Every month on Talk Gnosis we’ll be exploring a single topic so I’m going to do my best to keep these blog posts in the general drift of the subject at hand. Our August show is The Body with AJC Bishop Mar Timotheos, where we cover an incredibly fascinating and exciting swath of ideas related to the topic, but as always in Gnosticism there’s always MORE. So I’m blessed that I get a month to spitball with you (and please hop in via the comments) about the topic.
This is going to be the tease post setting some dominoes up for later in the month. But we’ll definitely be tackling dualism as it comes up naturally when talking about the body and the Gnostics (and maybe it just comes up when discussing the body in general?). And I want to let you know I’ve come to the conclusion that Gnosticism is 100% dualistic except for when it’s not.
But more on that later.
Now to the next setup. Today, we’re coming back to a character who so far on Blog Gnosis we have yet to dwell on much so far on this blog, a guy with a body that turned out to be pretty important: a rad dude named Jesus.
Sometimes I wish I’d been raised as an atheist, or in another religion, so that I could read The Gospel of Mark for the first time with fresh eyes. It’s one of the strangest, infuriating, most wonderful texts in human history and regardless of how you feel about religion deserves to be reconized as a powerful piece of literature. It also has one of the best twist endings in the entire corpus of Western Lit. Three days after the crucifixion Mary Magdalene, Mary the mother of James, and Salome, go to the tomb to anoint the body but find the rock rolled away and a young man who tells them not to be afraid and that Jesus is risen.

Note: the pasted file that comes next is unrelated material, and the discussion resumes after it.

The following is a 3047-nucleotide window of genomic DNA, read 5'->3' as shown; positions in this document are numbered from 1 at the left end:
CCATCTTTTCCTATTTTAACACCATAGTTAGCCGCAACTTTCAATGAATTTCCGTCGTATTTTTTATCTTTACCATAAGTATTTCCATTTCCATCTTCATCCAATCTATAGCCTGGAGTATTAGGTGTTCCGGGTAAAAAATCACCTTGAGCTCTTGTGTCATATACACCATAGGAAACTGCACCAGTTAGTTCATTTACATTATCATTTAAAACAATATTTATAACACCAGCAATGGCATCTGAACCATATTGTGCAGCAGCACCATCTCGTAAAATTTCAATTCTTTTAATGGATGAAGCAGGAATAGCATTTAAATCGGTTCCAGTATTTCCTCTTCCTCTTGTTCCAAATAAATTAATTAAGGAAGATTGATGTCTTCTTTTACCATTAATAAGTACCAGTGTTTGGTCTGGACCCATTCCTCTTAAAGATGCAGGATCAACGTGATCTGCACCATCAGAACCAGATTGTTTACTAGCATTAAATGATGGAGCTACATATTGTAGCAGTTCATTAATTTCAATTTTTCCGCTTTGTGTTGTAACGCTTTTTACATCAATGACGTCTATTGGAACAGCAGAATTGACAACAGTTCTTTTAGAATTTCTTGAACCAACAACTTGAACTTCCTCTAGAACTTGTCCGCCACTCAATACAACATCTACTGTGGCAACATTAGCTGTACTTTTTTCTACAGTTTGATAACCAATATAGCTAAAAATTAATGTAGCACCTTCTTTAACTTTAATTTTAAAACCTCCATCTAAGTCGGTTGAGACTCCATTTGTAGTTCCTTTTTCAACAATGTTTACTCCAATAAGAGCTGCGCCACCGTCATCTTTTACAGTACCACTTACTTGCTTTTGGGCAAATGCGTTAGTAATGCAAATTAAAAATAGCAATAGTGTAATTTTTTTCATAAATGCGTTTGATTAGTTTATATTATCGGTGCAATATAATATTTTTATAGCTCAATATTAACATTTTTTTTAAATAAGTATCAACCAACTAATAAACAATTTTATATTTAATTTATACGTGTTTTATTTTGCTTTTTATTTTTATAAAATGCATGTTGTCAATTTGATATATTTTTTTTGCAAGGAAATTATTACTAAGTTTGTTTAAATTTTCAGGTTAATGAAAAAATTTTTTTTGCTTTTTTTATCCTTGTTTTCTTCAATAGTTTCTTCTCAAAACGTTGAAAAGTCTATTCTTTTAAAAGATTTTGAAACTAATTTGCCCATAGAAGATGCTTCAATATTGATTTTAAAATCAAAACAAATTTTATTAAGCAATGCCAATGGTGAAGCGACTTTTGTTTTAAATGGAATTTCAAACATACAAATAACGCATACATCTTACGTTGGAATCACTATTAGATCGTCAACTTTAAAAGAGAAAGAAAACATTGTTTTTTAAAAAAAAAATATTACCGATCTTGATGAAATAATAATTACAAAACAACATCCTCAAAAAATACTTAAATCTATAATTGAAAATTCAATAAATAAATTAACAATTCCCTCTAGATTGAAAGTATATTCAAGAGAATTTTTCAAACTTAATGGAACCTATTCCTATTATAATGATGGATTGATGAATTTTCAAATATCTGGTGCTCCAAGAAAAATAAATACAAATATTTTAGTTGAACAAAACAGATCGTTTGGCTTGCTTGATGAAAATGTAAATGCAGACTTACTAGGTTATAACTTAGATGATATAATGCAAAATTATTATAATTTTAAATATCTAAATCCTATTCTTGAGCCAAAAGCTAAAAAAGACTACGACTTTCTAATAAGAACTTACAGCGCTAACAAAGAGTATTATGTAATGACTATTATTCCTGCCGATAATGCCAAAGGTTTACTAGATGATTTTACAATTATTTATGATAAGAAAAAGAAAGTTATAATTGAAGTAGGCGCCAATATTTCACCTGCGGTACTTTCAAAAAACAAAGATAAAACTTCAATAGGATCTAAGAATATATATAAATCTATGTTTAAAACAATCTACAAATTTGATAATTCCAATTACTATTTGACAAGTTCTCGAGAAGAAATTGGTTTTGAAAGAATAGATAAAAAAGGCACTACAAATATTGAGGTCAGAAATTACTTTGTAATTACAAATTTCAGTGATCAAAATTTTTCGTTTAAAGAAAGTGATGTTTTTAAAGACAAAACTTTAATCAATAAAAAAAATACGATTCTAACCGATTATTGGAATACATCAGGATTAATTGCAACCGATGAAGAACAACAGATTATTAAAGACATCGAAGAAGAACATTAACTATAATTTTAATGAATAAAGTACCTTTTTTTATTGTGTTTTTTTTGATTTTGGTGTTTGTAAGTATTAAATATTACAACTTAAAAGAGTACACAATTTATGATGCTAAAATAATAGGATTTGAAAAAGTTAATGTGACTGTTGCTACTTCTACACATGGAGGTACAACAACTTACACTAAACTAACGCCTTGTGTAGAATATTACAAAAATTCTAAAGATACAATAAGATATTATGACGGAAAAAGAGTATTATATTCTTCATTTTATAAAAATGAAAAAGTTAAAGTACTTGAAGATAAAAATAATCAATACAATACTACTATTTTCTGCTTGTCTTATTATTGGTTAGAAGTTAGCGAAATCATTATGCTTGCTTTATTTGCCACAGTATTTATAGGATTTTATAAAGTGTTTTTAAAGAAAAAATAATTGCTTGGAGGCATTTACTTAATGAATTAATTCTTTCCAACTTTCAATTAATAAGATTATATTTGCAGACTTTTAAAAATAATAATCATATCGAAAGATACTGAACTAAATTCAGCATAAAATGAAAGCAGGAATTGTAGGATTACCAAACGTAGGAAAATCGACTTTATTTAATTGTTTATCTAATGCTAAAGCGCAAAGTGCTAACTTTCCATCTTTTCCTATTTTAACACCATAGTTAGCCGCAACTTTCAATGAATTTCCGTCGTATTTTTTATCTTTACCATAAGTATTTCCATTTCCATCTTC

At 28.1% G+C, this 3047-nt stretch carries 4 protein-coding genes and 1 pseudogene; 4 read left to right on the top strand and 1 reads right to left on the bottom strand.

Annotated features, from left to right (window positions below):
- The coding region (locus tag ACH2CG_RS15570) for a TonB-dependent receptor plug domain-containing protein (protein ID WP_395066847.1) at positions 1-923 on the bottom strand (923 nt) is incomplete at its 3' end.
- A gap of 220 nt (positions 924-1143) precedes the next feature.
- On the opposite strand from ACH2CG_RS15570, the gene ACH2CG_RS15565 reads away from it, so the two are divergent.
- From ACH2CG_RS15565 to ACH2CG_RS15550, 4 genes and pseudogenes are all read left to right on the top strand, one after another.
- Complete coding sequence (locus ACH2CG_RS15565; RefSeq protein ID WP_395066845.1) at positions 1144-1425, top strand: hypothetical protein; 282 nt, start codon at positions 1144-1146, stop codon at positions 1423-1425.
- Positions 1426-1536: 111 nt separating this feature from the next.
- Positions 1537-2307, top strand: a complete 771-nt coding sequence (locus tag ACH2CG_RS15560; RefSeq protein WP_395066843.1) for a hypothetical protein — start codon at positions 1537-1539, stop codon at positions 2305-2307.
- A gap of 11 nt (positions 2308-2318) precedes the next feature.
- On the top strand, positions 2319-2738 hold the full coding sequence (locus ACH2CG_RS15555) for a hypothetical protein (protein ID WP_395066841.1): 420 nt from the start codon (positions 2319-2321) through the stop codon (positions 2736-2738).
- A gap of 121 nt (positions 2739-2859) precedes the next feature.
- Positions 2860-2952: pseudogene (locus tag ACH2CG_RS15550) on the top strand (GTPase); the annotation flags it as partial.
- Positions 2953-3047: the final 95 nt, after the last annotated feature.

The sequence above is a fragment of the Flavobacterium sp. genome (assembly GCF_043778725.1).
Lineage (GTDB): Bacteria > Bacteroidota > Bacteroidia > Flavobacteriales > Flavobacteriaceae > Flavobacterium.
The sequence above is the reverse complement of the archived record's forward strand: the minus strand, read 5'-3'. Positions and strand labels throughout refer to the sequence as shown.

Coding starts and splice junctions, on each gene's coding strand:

And they runaway terrified and tell no one.
Then the book ends.
Mark is widely acknowledged as the oldest gospel, the first one written, quite probably the first time the life and teachings of Jesus are laid down to paper (well papyrus) in a systematic way. Read it without preconceptions and you find a mysterious, misunderstood, alien, and almost Gnostc Jesus. One who teaches in parables that are left up to the reader to decode. There is a longer ending to Mark with a “proper” resurrection narrative, but it was tacked on much later and most modern Bibles will include it, and mark it as a later addition.
The Gospel of John has long been thought by scholars to have had the ending of John 21 tacked on later, and the Levitikon—a version of the Gospel of John that some believe to be an earlier edit of the text— ends with Jesus entombed:
“So they took the body of Jesus and bound it in linen wrappings with the spices, as is the burial custom of the Jews. Now in the place where he was crucified there was a garden, and in the garden a new tomb in which no one had yet been laid. Therefore because of the Jewish day of preparation, since the tomb was nearby, they laid Jesus there.”
Now these sound like pretty downer—almost anti-Christian—endings for gospels. But I’m going to reveal why they’re inspiring, magical, and what they mean for your body and mine.
So, join us next time….right? I’m going to need you for the following post.